Objective: To determine the feasibility and potential impact of a non-pharmacologic multidisciplinary intervention for reducing hospital readmissions in elderly patients with congestive heart failure.
Design: Prospective, randomized clinical trial, with 2:1 assignment to the study intervention or usual care.
Setting: 550-bed secondary and tertiary care university teaching hospital.
Patients and participants: 98 patients ≥70 years of age (mean 79±6 years) admitted with documented congestive heart failure.
Interventions: Comprehensive multidisciplinary treatment strategy consisting of intensive teaching by a geriatric cardiac nurse, a detailed review of medications by a geriatric cardiologist with specific recommendations designed to improve medication compliance and reduce side effects, early consultation with social services to facilitate discharge planning, dietary teaching by a hospital dietician, and close follow-up after discharge by home care and the study team.
Measurements and main results: All patients were followed for 90 days after initial hospital discharge. The primary study endpoints were rehospitalization within the 90-day interval and the cumulative number of days hospitalized during follow-up. The 90-day readmission rate was 33.3% (21.7%–44.9%) for the patients receiving the study intervention (n=63) compared with 45.7% (29.2–62.2%) for the control patients (n=35). The mean number of days hospitalized was 4.3±1.1 (2.1–6.5) for the treated patients vs. 5.7±2.0 (1.8–9.6) for the usual-care patients. In a prospectively defined subgroup of patients at intermediate risk for readmission (n=61), readmissions were reduced by 42.2% (from 47.6% to 27.5%; p=0.10), and the average number of hospital days during follow-up decreased from 6.7±32 days to 3.2±1.2 days (p=NS).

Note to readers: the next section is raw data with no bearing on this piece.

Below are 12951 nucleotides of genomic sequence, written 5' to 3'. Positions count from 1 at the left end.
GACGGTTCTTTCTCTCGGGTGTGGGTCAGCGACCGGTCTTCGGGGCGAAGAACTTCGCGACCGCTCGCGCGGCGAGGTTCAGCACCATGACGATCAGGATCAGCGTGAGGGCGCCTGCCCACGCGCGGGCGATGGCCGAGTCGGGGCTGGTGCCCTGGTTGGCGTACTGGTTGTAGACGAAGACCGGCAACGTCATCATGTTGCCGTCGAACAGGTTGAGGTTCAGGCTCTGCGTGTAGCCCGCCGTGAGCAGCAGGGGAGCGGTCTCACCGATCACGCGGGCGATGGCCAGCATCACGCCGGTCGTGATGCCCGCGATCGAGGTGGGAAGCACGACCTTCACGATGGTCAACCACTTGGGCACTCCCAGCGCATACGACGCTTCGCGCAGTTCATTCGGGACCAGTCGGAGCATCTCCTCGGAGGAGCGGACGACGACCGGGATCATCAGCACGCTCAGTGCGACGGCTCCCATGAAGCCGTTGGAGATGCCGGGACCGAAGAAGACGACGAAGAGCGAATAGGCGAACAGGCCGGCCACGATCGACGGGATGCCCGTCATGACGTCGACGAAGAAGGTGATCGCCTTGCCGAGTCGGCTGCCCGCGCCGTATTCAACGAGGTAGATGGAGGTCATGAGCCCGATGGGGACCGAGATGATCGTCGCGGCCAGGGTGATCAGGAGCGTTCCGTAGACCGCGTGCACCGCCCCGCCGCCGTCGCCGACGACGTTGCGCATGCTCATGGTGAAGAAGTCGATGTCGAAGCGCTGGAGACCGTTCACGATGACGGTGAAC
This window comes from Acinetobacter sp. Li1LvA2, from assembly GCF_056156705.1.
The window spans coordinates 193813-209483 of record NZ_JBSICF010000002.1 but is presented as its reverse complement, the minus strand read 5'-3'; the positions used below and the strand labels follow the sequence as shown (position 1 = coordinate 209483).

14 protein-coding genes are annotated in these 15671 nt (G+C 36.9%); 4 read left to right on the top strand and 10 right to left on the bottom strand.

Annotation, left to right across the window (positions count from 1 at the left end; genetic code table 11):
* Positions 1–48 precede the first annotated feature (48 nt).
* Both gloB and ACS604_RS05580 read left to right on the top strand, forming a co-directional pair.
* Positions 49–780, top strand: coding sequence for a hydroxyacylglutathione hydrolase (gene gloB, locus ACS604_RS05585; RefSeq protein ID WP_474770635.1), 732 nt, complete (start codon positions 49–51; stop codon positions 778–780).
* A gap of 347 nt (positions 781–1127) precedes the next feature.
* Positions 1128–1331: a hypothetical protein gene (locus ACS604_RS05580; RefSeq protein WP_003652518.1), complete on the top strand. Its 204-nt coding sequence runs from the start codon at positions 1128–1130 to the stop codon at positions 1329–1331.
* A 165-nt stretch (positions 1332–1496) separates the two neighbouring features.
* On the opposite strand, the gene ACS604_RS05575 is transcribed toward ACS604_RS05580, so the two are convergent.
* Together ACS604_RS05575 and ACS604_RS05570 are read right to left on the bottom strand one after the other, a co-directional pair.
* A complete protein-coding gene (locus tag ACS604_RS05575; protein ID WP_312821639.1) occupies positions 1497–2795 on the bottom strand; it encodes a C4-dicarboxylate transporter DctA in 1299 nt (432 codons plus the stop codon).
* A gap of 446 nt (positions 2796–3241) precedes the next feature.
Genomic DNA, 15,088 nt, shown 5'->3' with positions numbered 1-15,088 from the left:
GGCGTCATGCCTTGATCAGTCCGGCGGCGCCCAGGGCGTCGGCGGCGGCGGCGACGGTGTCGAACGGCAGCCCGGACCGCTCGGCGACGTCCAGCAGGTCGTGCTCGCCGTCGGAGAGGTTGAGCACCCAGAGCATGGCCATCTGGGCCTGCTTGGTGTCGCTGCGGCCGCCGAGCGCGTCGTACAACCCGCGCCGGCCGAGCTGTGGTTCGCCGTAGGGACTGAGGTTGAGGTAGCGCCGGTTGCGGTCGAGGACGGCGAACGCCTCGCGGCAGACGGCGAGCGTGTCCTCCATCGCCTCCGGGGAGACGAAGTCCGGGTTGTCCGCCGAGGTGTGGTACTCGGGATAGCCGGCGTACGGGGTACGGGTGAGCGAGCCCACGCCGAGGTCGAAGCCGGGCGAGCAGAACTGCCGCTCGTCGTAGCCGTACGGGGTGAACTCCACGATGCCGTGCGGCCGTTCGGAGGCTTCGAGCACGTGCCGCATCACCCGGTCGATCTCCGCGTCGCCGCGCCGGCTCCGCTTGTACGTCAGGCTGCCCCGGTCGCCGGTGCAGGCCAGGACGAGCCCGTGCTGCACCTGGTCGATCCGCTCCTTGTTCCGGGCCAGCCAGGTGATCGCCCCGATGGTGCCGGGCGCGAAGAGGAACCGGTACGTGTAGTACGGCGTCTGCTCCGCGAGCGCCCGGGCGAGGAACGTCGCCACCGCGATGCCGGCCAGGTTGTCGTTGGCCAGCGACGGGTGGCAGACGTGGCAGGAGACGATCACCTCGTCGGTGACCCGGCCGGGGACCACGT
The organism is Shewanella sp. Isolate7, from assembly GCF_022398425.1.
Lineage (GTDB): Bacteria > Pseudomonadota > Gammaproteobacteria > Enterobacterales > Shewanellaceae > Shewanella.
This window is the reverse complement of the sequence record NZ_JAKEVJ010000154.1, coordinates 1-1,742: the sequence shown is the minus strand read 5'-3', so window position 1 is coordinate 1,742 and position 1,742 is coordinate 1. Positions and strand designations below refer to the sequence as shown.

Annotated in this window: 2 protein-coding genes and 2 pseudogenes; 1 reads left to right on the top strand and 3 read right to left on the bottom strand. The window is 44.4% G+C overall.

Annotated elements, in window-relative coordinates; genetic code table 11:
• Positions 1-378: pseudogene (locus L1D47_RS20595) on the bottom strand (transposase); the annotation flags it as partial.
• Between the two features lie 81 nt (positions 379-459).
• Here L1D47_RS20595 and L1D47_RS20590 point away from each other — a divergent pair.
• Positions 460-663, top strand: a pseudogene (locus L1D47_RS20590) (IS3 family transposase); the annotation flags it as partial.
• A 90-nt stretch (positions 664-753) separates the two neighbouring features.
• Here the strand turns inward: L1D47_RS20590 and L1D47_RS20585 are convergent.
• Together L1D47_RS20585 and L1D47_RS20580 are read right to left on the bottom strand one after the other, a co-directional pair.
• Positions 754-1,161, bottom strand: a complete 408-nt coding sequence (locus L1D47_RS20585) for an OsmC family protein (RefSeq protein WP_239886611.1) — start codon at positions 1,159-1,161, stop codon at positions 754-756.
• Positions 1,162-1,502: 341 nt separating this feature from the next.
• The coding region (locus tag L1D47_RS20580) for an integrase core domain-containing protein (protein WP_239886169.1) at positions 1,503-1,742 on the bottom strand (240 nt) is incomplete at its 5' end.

Conclusions: These pilot data suggest that a comprehensive, multidisciplinary approach to reducing repetitive hospitalizations in elderly patients with congestive heart failure may lead to a reduction in readmissions and hospital days, particularly in patients at moderate risk for early rehospitalization. Further evaluation of this treatment strategy, including an assessment of the cost-effectiveness, is warranted.